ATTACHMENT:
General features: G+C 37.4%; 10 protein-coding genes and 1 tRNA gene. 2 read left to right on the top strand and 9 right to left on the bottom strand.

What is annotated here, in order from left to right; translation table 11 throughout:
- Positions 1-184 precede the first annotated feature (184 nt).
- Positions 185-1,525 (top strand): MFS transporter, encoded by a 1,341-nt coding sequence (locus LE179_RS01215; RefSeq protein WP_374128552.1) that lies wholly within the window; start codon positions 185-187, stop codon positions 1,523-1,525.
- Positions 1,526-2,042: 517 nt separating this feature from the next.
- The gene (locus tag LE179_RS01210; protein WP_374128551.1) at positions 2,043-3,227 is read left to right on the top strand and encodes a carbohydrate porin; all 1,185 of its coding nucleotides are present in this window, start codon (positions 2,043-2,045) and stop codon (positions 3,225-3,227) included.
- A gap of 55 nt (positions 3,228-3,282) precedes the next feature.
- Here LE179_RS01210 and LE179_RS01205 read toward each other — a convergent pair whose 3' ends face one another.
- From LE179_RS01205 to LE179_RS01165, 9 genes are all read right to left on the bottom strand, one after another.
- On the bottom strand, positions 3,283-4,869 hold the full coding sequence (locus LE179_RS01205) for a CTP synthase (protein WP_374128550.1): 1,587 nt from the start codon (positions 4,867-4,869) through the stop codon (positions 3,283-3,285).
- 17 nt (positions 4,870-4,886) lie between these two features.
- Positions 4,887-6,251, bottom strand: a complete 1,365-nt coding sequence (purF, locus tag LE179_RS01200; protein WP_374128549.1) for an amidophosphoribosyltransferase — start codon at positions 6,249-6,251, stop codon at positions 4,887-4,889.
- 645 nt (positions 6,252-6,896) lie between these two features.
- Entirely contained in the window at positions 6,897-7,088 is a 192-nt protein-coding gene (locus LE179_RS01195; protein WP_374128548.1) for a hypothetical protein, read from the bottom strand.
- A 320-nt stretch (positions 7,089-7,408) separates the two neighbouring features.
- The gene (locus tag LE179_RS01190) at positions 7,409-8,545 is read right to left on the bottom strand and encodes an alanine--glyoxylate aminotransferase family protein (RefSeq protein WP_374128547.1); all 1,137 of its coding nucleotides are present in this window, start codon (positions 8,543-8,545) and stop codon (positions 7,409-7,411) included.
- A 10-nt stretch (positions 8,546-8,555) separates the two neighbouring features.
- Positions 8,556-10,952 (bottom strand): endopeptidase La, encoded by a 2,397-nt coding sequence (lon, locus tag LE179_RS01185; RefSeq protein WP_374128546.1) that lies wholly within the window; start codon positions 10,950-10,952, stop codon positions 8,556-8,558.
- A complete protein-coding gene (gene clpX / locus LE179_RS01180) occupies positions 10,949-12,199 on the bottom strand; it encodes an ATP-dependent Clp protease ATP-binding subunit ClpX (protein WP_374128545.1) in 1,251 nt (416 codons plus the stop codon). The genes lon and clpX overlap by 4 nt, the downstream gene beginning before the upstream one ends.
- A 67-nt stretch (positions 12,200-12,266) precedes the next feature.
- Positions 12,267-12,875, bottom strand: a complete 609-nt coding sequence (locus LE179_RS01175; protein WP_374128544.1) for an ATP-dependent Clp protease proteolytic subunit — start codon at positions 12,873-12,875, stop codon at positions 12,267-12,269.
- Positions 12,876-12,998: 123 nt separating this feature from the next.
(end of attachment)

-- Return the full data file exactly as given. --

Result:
General features: G+C 37.4%; 10 protein-coding genes and 1 tRNA gene. 2 read left to right on the top strand and 9 right to left on the bottom strand.

What is annotated here, in order from left to right; translation table 11 throughout:
- Positions 1-184 precede the first annotated feature (184 nt).
- Positions 185-1,525 (top strand): MFS transporter, encoded by a 1,341-nt coding sequence (locus LE179_RS01215; RefSeq protein WP_374128552.1) that lies wholly within the window; start codon positions 185-187, stop codon positions 1,523-1,525.
- Positions 1,526-2,042: 517 nt separating this feature from the next.
- The gene (locus tag LE179_RS01210; protein WP_374128551.1) at positions 2,043-3,227 is read left to right on the top strand and encodes a carbohydrate porin; all 1,185 of its coding nucleotides are present in this window, start codon (positions 2,043-2,045) and stop codon (positions 3,225-3,227) included.
- A gap of 55 nt (positions 3,228-3,282) precedes the next feature.
- Here LE179_RS01210 and LE179_RS01205 read toward each other — a convergent pair whose 3' ends face one another.
- From LE179_RS01205 to LE179_RS01165, 9 genes are all read right to left on the bottom strand, one after another.
- On the bottom strand, positions 3,283-4,869 hold the full coding sequence (locus LE179_RS01205) for a CTP synthase (protein WP_374128550.1): 1,587 nt from the start codon (positions 4,867-4,869) through the stop codon (positions 3,283-3,285).
- 17 nt (positions 4,870-4,886) lie between these two features.
- Positions 4,887-6,251, bottom strand: a complete 1,365-nt coding sequence (purF, locus tag LE179_RS01200; protein WP_374128549.1) for an amidophosphoribosyltransferase — start codon at positions 6,249-6,251, stop codon at positions 4,887-4,889.
- 645 nt (positions 6,252-6,896) lie between these two features.
- Entirely contained in the window at positions 6,897-7,088 is a 192-nt protein-coding gene (locus LE179_RS01195; protein WP_374128548.1) for a hypothetical protein, read from the bottom strand.
- A 320-nt stretch (positions 7,089-7,408) separates the two neighbouring features.
- The gene (locus tag LE179_RS01190) at positions 7,409-8,545 is read right to left on the bottom strand and encodes an alanine--glyoxylate aminotransferase family protein (RefSeq protein WP_374128547.1); all 1,137 of its coding nucleotides are present in this window, start codon (positions 8,543-8,545) and stop codon (positions 7,409-7,411) included.
- A 10-nt stretch (positions 8,546-8,555) separates the two neighbouring features.
- Positions 8,556-10,952 (bottom strand): endopeptidase La, encoded by a 2,397-nt coding sequence (lon, locus tag LE179_RS01185; RefSeq protein WP_374128546.1) that lies wholly within the window; start codon positions 10,950-10,952, stop codon positions 8,556-8,558.
- A complete protein-coding gene (gene clpX / locus LE179_RS01180) occupies positions 10,949-12,199 on the bottom strand; it encodes an ATP-dependent Clp protease ATP-binding subunit ClpX (protein WP_374128545.1) in 1,251 nt (416 codons plus the stop codon). The genes lon and clpX overlap by 4 nt, the downstream gene beginning before the upstream one ends.
- A 67-nt stretch (positions 12,200-12,266) precedes the next feature.
- Positions 12,267-12,875, bottom strand: a complete 609-nt coding sequence (locus LE179_RS01175; protein WP_374128544.1) for an ATP-dependent Clp protease proteolytic subunit — start codon at positions 12,873-12,875, stop codon at positions 12,267-12,269.
- Positions 12,876-12,998: 123 nt separating this feature from the next.